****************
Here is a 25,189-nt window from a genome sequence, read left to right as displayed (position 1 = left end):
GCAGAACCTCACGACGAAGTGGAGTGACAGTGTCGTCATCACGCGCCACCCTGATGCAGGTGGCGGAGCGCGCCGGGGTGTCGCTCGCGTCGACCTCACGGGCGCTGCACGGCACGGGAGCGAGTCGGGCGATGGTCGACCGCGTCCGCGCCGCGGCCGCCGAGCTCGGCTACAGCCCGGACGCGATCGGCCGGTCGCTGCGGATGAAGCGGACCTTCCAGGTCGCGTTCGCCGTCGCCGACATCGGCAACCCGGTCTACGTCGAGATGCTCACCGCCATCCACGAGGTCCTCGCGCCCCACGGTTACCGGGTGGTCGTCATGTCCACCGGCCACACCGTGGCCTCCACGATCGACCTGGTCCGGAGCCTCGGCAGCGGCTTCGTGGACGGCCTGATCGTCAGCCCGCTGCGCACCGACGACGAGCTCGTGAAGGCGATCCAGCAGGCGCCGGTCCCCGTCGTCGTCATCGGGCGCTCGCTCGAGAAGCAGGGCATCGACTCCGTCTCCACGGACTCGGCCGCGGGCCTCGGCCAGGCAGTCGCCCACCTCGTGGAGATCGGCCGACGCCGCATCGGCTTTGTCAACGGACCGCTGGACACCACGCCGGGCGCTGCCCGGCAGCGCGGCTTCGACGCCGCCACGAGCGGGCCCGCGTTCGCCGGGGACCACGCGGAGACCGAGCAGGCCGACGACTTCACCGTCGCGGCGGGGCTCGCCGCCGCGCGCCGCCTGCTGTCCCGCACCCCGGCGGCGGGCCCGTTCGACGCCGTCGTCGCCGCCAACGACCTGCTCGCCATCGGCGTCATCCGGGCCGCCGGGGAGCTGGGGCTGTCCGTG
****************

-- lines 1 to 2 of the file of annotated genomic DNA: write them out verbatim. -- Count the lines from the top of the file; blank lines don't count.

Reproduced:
Here is a 25,189-nt window from a genome sequence, read left to right as displayed (position 1 = left end):
GCAGAACCTCACGACGAAGTGGAGTGACAGTGTCGTCATCACGCGCCACCCTGATGCAGGTGGCGGAGCGCGCCGGGGTGTCGCTCGCGTCGACCTCACGGGCGCTGCACGGCACGGGAGCGAGTCGGGCGATGGTCGACCGCGTCCGCGCCGCGGCCGCCGAGCTCGGCTACAGCCCGGACGCGATCGGCCGGTCGCTGCGGATGAAGCGGACCTTCCAGGTCGCGTTCGCCGTCGCCGACATCGGCAACCCGGTCTACGTCGAGATGCTCACCGCCATCCACGAGGTCCTCGCGCCCCACGGTTACCGGGTGGTCGTCATGTCCACCGGCCACACCGTGGCCTCCACGATCGACCTGGTCCGGAGCCTCGGCAGCGGCTTCGTGGACGGCCTGATCGTCAGCCCGCTGCGCACCGACGACGAGCTCGTGAAGGCGATCCAGCAGGCGCCGGTCCCCGTCGTCGTCATCGGGCGCTCGCTCGAGAAGCAGGGCATCGACTCCGTCTCCACGGACTCGGCCGCGGGCCTCGGCCAGGCAGTCGCCCACCTCGTGGAGATCGGCCGACGCCGCATCGGCTTTGTCAACGGACCGCTGGACACCACGCCGGGCGCTGCCCGGCAGCGCGGCTTCGACGCCGCCACGAGCGGGCCCGCGTTCGCCGGGGACCACGCGGAGACCGAGCAGGCCGACGACTTCACCGTCGCGGCGGGGCTCGCCGCCGCGCGCCGCCTGCTGTCCCGCACCCCGGCGGCGGGCCCGTTCGACGCCGTCGTCGCCGCCAACGACCTGCTCGCCATCGGCGTCATCCGGGCCGCCGGGGAGCTGGGGCTGTCCGTG